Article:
"Earl Cobeil was a complete physical disaster when we saw him," testified another fellow POW, Col. Jack Bomar. "He had been tortured for days and days and days. His hands were almost severed from the manacles. He had bamboo in his shins. All kinds of welts up and down all over; his face was bloody. Then 'Fidel' began to beat him with a fan belt.”
According to the book Honor Bound the tortures of U.S. POWs by Castro’s agents were “the worst sieges of torture any American withstood in Hanoi.”
In a dire economic situation, the Cuban government turned to the Soviets for help. From 1970 through to 1972, Soviet economists re-planned and organized the Cuban economy, founding the Cuban-Soviet Commission of Economic, Scientific and Technical Collaboration, while Soviet Premier Alexei Kosygin (1904–1980) visited Cuba in late 1971. In July 1972, Cuba would successfully apply for membership of the Council for Mutual Economic Assistance (Comecon), an economic organization of socialist states, although this move only served to further limit Cuba's economy to agricultural production. Aside from the economy, Castro's Cuba also faced other problems in the early 1970s: in May 1970, Alpha 66, a militant Cuban dissident group based in Florida, sank two Cuban fishing boats and captured their crews, demanding the release of Alpha 66 members imprisoned in Cuba. Under U.S. government pressure, the hostages were released, with Castro welcoming them back as heroes. In April 1971, Castro gained international condemnation after ordering the arrest of Herberto Padilla, a Cuban poet who had won an international prize but whose views were critical of the government. Padilla fell ill, with Castro visiting him in hospital; soon after, the poet publicly confessed his guilt and was released. Soon, the government formed the National Cultural Council through which it ensured that intellectuals and artists produced work that supported their administration. In 2006, he left his ruling status to his brother Raúl, who is still the leader.
Bonded by their hate for the United States and capitalism, Castro and Venezuelan dictator Hugo Chavez created a close relationship. Both socialist countries have worked together on various political ventures.
On May 1, 2007, Castro did not attend Cuba's annual celebration of May Day, leading many to believe that he had died. While Castro allegedly met with Brazilian President Luiz Inácio Lula da Silva on February 25, 2010, there is no independent confirmation that this was not in fact a body-double.
On February 18, 2006, Communist Cuba publicly recognized that Fidel Castro was no longer President of the State Council and Commander in Chief. He was succeeded by his brother, Raul Castro.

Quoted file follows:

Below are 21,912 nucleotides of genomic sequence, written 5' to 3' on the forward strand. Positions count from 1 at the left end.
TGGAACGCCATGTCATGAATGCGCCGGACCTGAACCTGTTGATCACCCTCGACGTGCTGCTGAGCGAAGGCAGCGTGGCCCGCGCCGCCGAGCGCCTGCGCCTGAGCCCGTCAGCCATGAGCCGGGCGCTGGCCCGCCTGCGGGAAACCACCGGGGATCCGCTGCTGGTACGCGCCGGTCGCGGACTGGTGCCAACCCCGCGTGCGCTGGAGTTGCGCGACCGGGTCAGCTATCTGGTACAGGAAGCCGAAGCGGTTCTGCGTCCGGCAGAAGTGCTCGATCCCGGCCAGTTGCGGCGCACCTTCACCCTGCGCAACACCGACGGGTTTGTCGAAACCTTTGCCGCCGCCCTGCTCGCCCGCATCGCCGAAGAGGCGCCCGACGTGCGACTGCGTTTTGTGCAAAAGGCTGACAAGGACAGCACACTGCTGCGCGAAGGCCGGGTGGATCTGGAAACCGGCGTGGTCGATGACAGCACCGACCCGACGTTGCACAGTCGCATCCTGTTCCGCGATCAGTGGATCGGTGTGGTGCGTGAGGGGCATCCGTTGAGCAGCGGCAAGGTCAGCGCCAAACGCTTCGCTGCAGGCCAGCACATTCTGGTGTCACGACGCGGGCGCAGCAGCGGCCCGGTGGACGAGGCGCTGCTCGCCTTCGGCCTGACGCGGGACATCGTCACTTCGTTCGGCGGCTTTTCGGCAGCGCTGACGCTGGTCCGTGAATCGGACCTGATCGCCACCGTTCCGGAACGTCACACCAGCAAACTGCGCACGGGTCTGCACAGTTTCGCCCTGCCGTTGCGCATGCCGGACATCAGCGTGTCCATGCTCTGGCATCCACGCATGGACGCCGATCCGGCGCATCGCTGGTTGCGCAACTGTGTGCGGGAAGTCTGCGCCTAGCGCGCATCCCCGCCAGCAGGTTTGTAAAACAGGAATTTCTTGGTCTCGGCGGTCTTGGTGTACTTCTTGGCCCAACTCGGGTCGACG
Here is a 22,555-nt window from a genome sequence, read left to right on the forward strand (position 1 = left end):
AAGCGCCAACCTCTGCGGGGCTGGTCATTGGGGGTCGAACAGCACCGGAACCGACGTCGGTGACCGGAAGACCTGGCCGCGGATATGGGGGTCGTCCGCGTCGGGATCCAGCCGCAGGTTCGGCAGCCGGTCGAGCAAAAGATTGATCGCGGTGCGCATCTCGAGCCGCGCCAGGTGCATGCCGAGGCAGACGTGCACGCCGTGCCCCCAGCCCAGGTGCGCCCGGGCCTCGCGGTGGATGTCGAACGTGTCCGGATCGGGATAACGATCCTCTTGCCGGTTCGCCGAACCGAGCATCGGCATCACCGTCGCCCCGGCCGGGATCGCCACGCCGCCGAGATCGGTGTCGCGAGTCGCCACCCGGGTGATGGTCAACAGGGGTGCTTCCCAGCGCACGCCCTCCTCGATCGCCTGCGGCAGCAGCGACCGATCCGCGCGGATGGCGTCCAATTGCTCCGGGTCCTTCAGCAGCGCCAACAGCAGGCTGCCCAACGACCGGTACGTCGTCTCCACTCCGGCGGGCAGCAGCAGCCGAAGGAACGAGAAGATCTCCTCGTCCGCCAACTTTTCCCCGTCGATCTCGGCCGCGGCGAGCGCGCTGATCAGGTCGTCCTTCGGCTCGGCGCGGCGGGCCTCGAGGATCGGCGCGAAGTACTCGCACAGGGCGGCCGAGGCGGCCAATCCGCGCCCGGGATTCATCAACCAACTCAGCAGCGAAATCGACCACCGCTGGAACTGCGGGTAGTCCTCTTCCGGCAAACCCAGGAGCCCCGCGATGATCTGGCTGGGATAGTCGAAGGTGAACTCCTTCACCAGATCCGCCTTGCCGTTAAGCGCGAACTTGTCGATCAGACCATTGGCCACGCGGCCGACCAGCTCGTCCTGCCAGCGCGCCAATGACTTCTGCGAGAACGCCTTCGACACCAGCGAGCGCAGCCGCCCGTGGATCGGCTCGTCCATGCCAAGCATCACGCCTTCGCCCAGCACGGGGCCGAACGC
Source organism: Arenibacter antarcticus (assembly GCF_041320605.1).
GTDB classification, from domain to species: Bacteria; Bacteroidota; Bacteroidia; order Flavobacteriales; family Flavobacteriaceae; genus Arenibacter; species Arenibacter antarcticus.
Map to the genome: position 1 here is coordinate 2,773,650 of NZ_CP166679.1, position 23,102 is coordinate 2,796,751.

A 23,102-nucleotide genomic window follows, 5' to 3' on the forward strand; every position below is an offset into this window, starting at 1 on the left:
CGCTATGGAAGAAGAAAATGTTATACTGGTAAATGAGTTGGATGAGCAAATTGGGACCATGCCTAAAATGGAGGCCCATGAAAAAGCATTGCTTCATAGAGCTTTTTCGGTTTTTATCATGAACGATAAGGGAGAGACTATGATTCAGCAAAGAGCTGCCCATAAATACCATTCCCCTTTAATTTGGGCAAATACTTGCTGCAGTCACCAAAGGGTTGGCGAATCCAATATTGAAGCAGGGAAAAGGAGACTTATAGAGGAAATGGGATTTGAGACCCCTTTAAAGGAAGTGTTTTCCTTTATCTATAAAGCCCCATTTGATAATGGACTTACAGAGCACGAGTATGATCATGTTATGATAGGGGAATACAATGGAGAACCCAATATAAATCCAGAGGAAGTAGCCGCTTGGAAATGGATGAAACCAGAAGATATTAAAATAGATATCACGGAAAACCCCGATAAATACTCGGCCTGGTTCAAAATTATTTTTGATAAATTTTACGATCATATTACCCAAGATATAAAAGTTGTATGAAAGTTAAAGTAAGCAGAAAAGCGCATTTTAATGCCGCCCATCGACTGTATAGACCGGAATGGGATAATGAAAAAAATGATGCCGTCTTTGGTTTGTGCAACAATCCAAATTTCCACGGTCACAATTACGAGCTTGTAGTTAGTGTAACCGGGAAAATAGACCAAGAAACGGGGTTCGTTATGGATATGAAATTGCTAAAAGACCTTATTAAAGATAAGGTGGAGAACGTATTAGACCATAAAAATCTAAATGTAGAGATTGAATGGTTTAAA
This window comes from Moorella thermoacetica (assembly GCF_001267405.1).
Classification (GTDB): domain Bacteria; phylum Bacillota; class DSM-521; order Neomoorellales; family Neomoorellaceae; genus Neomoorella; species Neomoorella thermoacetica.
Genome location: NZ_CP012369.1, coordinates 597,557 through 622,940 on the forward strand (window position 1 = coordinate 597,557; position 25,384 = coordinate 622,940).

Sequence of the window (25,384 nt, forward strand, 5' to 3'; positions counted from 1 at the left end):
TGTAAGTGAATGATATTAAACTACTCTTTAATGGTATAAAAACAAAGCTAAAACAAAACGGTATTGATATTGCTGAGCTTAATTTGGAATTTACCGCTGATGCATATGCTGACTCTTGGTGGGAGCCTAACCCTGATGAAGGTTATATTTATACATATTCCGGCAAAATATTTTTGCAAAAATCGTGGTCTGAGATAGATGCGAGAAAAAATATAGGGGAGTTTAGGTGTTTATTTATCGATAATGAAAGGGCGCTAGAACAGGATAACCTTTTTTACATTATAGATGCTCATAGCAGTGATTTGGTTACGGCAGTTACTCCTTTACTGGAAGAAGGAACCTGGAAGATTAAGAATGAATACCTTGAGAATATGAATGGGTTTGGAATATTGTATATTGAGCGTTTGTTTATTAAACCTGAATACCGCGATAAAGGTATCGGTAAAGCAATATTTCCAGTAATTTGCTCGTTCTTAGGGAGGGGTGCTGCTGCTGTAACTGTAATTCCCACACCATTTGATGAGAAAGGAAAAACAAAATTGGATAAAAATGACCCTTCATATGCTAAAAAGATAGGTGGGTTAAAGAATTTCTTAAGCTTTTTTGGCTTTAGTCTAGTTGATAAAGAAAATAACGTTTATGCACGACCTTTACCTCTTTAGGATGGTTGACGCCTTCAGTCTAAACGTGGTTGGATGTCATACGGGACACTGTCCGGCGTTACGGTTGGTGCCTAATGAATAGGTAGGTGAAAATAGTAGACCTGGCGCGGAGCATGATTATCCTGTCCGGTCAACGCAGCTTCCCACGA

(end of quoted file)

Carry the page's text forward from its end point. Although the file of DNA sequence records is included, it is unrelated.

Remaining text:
In September 2011, it was claimed that a Venezuelan reporter had interviewed Castro, but independent media have not confirmed that this was not actually a doppelganger standing in for the long-deceased Castro.
In February 2012 the mainstream media claimed that Castro met with Brazilian President Dilma Rousseff. Predictably there have been no reports from the liberal media as to whether this was actually Castro or a lookalike.
In February 2013, Castro allegedly addressed Cuba's National Assembly, giving support for younger leadership in Cuba. The National Assembly went on to re-elect Castro’s 82-year-old brother Raul.
On November 25, 2016, Cuba finally confirmed what the rest of the world suspected for over a decade and announced the death of Castro, although the cause of death was not immediately disclosed. Exiled Cubans and Cuban-Americans celebrated the news of the revelation of Castro's death upon hearing about it. Ironically, given his long-lived fight against Capitalism, his announced death occurred on Black Friday.
Numerous leftists, including Canadian prime minister Justin Trudeau, Green Party presidential nominee Jill Stein, Sierra Club president Aaron Mair, and Jesse Jackson,issued positive or semi-positive statements in response to the death of a man who killed thousands of people and left an extremely poor third-world country. On the other hand, Republican president-elect Donald Trump gave very strong statements against the dictator, calling him a "brutal dictator" and saying that "Fidel Castro's legacy is one of firing squads, theft, unimaginable suffering, poverty and the denial of fundamental human rights".
Ben Shapiro wrote:
- What were Castro's great achievements? He presided over the economic destruction of one of the most quickly developing countries in Latin America; he arrested and imprisoned hundreds of thousands of dissidents; he caused the self-imposed exile of millions of Cubans; he watched and participated in the drowning of thousands of Cubans attempting to escape his prison island; he worked with mass murderer Che Guevara to murder political opponents. Castro was, simply put, one of the worst people in a century full of awful human beings.
Even after Castro's death, people still faced serious persecution if they criticized the dictator, as in the example of a Christian leader who was arrested in March 2017 and sentenced to three years in prison, a few months after his young children were arrested.